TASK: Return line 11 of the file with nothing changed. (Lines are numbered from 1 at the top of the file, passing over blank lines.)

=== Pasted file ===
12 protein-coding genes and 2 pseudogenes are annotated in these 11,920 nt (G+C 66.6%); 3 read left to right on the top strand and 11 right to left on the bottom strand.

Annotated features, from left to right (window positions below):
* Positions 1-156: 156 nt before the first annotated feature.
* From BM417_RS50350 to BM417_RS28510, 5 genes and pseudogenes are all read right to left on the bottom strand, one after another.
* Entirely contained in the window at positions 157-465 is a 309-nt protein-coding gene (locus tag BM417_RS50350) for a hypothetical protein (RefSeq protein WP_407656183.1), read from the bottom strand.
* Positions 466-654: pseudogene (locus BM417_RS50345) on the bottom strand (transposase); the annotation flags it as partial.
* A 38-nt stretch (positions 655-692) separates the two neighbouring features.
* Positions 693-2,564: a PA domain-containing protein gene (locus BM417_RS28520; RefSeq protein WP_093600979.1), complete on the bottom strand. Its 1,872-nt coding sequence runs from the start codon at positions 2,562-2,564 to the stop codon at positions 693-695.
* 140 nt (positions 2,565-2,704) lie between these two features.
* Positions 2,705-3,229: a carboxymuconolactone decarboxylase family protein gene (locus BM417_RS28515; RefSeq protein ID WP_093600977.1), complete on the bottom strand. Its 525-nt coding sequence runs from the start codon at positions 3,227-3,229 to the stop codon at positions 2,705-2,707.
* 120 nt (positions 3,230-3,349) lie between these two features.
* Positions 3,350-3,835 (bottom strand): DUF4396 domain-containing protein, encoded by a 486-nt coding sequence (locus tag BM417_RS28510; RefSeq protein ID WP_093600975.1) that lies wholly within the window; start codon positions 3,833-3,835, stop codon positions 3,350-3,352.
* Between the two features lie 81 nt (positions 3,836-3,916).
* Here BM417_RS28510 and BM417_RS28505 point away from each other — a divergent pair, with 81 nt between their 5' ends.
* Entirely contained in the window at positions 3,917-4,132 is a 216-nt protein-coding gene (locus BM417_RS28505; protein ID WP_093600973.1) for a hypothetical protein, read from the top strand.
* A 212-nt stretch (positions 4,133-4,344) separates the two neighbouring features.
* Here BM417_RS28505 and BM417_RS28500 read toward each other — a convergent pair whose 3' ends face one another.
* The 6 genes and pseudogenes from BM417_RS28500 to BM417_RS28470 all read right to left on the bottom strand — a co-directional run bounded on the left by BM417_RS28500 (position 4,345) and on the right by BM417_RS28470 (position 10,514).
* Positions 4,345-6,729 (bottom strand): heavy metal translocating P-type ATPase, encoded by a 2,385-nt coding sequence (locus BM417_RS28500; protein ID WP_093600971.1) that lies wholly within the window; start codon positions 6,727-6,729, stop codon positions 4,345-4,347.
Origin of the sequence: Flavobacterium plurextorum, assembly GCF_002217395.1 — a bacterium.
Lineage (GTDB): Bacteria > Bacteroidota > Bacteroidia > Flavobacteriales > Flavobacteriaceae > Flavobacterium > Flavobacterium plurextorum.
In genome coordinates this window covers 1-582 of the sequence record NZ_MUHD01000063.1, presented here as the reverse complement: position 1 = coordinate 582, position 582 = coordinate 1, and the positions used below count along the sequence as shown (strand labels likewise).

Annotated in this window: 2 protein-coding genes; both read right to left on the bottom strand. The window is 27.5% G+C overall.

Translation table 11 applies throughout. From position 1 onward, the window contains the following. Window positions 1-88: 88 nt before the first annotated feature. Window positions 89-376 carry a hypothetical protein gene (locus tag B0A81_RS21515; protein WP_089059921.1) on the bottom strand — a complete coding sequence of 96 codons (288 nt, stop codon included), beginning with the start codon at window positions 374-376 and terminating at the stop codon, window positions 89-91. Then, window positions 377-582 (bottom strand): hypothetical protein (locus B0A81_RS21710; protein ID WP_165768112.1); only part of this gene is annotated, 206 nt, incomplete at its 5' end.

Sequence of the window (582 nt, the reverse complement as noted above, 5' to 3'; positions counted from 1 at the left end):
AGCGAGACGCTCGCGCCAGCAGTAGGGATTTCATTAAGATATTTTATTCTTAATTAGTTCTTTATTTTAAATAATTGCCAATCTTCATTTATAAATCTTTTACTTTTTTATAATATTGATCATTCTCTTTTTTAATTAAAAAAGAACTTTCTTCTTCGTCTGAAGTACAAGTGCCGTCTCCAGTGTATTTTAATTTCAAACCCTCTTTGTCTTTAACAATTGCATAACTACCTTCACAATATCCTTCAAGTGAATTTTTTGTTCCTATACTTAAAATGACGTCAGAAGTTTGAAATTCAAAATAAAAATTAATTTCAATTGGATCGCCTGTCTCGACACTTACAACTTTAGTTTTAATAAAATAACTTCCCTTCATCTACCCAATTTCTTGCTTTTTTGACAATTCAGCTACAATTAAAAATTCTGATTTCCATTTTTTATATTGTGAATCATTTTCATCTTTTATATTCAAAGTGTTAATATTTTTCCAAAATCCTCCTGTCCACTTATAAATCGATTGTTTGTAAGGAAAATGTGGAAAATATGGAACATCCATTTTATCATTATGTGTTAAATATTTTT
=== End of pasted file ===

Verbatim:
* 120 nt (positions 3,230-3,349) lie between these two features.